Proposed changes to building rules

Infrastructure Cook Islands (ICI) houses Building Control and administers the Building Controls and Standards Act 1991, regulations and the Building Code 2019.

In 2019 ICI was granted Cabinet approval to write a new Building Bill to bring building legislation and regulation into the 21st century to reflect the changing climate and technological progress. In 2023, a few more necessary changes were realised. “In order to include new proposed changes, ICI has to seek approval from Cabinet to include these in the final submission of the new building legislative documents” says Infrastructure Cook Islands Secretary Elizabeth Wright-Koteka.

The proposed changes to the Building Code are to have a set minimum width for the front of commercial and public premises, onsite rainwater capture, reference to a vehicle crossing standard, flexibility to the existing parking rule when there is ample public parking, worker housing and a height in relation to boundary provision. Commercial and public building permit applications will be required to include the façade design.  

“These updates to the Building Code do not account for the existing built environment. They would only apply to new builds, so the solution to this is to enable government to require buildings and surroundings to come into compliance with specific new rules, depending on changes in the climate and social needs, all within a reasonable timeframe” adds Wright-Koteka.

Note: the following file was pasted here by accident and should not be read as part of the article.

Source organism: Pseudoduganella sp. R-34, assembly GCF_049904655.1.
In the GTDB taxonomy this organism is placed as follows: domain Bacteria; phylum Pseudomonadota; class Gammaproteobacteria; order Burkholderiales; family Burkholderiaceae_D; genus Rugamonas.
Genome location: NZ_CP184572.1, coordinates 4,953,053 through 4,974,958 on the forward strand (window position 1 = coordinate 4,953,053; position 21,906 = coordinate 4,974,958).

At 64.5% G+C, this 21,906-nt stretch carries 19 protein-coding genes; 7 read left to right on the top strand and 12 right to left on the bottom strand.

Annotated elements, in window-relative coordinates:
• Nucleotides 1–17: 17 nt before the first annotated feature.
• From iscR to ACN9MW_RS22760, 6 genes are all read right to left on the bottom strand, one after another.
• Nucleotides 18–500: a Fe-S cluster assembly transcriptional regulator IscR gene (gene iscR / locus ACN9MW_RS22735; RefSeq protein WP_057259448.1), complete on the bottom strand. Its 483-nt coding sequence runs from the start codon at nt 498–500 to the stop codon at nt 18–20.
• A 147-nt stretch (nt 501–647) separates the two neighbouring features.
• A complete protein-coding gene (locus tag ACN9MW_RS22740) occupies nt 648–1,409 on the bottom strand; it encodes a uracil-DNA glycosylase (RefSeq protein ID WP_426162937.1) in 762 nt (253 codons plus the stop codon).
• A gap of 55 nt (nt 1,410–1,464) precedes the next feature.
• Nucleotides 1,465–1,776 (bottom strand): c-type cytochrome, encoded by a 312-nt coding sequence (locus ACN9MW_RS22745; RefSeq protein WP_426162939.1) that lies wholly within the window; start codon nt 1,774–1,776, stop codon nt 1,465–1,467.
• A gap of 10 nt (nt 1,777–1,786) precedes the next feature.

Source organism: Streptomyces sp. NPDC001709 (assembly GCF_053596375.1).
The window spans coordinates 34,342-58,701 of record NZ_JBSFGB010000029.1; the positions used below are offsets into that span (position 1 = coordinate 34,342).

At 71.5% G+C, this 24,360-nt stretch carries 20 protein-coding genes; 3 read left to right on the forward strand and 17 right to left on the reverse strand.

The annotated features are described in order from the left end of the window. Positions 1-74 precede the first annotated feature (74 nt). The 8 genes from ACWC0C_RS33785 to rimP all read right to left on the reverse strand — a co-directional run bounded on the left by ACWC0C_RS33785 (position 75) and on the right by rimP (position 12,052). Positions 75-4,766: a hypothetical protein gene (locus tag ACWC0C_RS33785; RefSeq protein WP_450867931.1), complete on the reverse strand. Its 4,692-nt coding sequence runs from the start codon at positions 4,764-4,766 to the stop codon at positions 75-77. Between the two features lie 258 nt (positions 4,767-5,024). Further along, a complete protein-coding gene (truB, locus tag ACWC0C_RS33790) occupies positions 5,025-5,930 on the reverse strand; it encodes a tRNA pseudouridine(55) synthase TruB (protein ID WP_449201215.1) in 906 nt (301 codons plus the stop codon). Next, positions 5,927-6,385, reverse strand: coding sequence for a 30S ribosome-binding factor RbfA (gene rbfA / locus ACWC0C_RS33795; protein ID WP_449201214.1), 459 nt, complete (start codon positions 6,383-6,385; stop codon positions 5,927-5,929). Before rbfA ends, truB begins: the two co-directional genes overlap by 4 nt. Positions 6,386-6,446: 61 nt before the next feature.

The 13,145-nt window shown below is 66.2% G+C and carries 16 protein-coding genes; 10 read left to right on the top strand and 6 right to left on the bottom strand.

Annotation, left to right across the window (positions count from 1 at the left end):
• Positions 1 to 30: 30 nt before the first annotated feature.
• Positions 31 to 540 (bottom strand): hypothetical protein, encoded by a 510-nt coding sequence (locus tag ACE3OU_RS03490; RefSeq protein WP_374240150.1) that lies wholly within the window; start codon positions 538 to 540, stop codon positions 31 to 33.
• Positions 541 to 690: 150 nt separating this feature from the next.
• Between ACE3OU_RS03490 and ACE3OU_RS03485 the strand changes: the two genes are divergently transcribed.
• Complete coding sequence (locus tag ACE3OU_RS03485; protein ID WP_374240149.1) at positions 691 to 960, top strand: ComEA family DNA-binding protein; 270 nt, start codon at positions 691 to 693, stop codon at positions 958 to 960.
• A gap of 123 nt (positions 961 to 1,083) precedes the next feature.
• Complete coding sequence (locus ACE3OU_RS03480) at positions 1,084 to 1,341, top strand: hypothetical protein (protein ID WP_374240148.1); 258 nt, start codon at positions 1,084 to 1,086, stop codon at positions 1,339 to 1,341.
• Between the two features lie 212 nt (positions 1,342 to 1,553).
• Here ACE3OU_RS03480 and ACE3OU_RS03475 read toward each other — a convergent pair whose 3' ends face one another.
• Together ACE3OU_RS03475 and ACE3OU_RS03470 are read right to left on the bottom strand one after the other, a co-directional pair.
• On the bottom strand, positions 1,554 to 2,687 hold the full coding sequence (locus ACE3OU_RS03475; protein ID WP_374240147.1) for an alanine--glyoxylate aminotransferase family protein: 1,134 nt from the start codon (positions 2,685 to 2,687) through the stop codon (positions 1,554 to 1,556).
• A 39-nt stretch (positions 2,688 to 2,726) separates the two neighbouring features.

A first target area for compliance is in Avarua town along the Ara Tapu. “ICI called a meeting with business and landowners in Avarua town to present the proposed changes to the Building Code, the regulation and to get feedback from the attendees. We received helpful feedback from the meeting and are reflecting these in the submission to Cabinet” says Wright-Koteka.

ICI aims to have all the new rules prepared before June 2024 ready for Parliament sitting.

According to Wright-Koteka, the proposed changes are required because we need to respond to the changing climate, environmental degradation, damage to homes and public infrastructure and to improve safety and comfort of people, including those with a disability.

“Our National Sustainable Development Agenda 2020+ puts wellbeing at the forefront of how we develop and there are a raft of policies that say what we should be doing, so through this and other work in the public infrastructure arena, we are trying to work towards achieving the NSDA and other national policy objectives” adds Koteka-Wright

If you would like to read up on the proposed changes you download the issues paper here.